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Customer Review

3 of 3 people found the following review helpful
5.0 out of 5 stars Who's the Dada?!, 17 Nov. 2010
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This review is from: Dada (Audio CD)
On first listen this sounded as terrible as Special Forces was. After continued resilience and faith, this has flowered into probably the best of, not only his pre-Constrictor 80s output but possibly one his very best albums to date. However, it is very schizophrenic and many of the tracks vary wildy in tone. The difference is that they are all actually rather good and so the odd mixture becomes eclectic. There is actually not one bad track here.

The title track is a dark soundscape and not really much of a song as such but instils a dread that is difficult to create on record. It actually sounds nightmarish with whispered asides and the constant heart-beat drumming adding to a quiet cacophany that echoes inside your subconscious long after. Not at all the weakest here despite its lack of structure and length; it is sufficiently creepy. Which is why 'Enough's Enough' was so difficult to like. It erupts into life like an annoying younger sibling, especially after the serious moodiness of 'DaDa'. But, it turns out that it is a great little toe-tapper with a melody and chorus that sticks in your head like a children's nursey rhyme. It is completely bonkers and uncool and actually a bit scary because of it. It's like the musical equivalent of a close friend suddenly becoming hysterically manic. 'Former Lee Warmer' is more subdued and really only good at best but, as each song adds to whole, it works perfectly after the previous track. It is a ballad of sorts. 'No Man's Land' gets better and better with repeated listens. It's a great old-fashioned AC track and slowly became one of my favourites. 'Dyslexia' on the other hand returns to the bonkers world of 'Enough's Enough'. But, again, after due diligence, it is a rather catchy track, albeit ridiculous and as nightmarishly viral as 'DaDa'.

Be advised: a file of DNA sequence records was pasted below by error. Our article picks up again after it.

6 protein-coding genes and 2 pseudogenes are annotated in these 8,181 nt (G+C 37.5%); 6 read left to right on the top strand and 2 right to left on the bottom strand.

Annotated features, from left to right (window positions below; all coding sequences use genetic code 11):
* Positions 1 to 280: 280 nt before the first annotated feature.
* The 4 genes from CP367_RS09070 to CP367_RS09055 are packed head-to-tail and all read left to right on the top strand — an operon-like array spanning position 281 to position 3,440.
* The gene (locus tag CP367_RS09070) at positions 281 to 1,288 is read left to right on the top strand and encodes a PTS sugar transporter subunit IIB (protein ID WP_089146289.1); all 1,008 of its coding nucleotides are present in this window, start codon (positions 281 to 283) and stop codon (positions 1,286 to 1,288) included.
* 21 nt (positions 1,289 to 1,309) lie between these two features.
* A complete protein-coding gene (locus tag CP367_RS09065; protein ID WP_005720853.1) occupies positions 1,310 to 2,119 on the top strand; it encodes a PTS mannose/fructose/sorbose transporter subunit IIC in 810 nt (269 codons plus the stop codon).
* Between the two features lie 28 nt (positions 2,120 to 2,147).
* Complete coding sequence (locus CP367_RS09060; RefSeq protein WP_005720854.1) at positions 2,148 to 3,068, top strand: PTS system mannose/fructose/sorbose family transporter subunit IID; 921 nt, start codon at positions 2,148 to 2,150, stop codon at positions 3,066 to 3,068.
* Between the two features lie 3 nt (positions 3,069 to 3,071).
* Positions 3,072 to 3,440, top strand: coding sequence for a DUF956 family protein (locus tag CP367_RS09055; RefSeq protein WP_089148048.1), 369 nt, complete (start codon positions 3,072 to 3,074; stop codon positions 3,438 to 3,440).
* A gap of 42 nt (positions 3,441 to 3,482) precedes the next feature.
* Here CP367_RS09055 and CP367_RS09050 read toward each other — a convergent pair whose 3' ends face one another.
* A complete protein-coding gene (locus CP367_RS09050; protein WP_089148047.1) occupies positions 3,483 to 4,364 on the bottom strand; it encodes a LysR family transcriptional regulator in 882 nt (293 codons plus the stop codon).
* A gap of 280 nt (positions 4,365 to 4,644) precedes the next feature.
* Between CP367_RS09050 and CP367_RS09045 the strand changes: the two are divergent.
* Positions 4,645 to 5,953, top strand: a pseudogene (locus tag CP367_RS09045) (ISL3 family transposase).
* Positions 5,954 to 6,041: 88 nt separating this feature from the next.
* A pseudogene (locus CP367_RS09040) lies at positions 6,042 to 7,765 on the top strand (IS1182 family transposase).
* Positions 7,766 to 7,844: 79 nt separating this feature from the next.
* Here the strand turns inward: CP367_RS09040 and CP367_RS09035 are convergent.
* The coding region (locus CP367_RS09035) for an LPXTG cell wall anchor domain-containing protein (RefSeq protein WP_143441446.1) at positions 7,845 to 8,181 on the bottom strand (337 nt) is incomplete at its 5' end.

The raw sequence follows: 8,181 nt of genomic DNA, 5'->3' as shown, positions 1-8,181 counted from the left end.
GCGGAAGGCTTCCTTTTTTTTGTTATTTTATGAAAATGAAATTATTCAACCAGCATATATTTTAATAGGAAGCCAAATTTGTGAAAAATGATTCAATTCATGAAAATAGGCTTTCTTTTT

'Scarlett and Sheba' is astonishingly good. It's a very overblown power ballad that is one of his best tracks that never sees the light of day anymore. 'I Love America' is equally as excellent but for different reasons. It's a deliberately funny song that takes the mick out of America while making the narrator seem rather likeable. It is rousing, far better than 'Lost in America' from The Last Temptation, is completely underrated and is possibly one of the only comedy tracks I've listened to to actually BE genuinely hilarious, even after many listens. 'Fresh Blood' is an MOR grower that has a great chorus, you just won't know it until the 5th listen. But when you do - wow. Again, one of my favourite AC tracks ever. And it's about vampires - of course. 'Pass the Gun Around' has a brilliantly lethargic chorus and finishes the album perfectly. Great, 5 star stuff. And to think that he publicly stated that he could not remember recording this!

After the dross that he was producing year after year during the beginning of the 80s, this was a surprise, but a surprise that took a while to become one... if you get me. I would recommend this to be as worthy an addition to the Alice Cooper canon as Welcome to My Nightmare, Love It To Death, Billion Dollar Babies and Killer. It's far better than School's Out and Muscle of Love, has a distictive sound that he had never used before or after and stands out as a curious addition to a classic back catalogue. It should not be universally and critically pigeon-holed as an also-ran but be revered as a peerless seminal benchmark, left-field work.

Truly stunning.
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Location: Hardy Country

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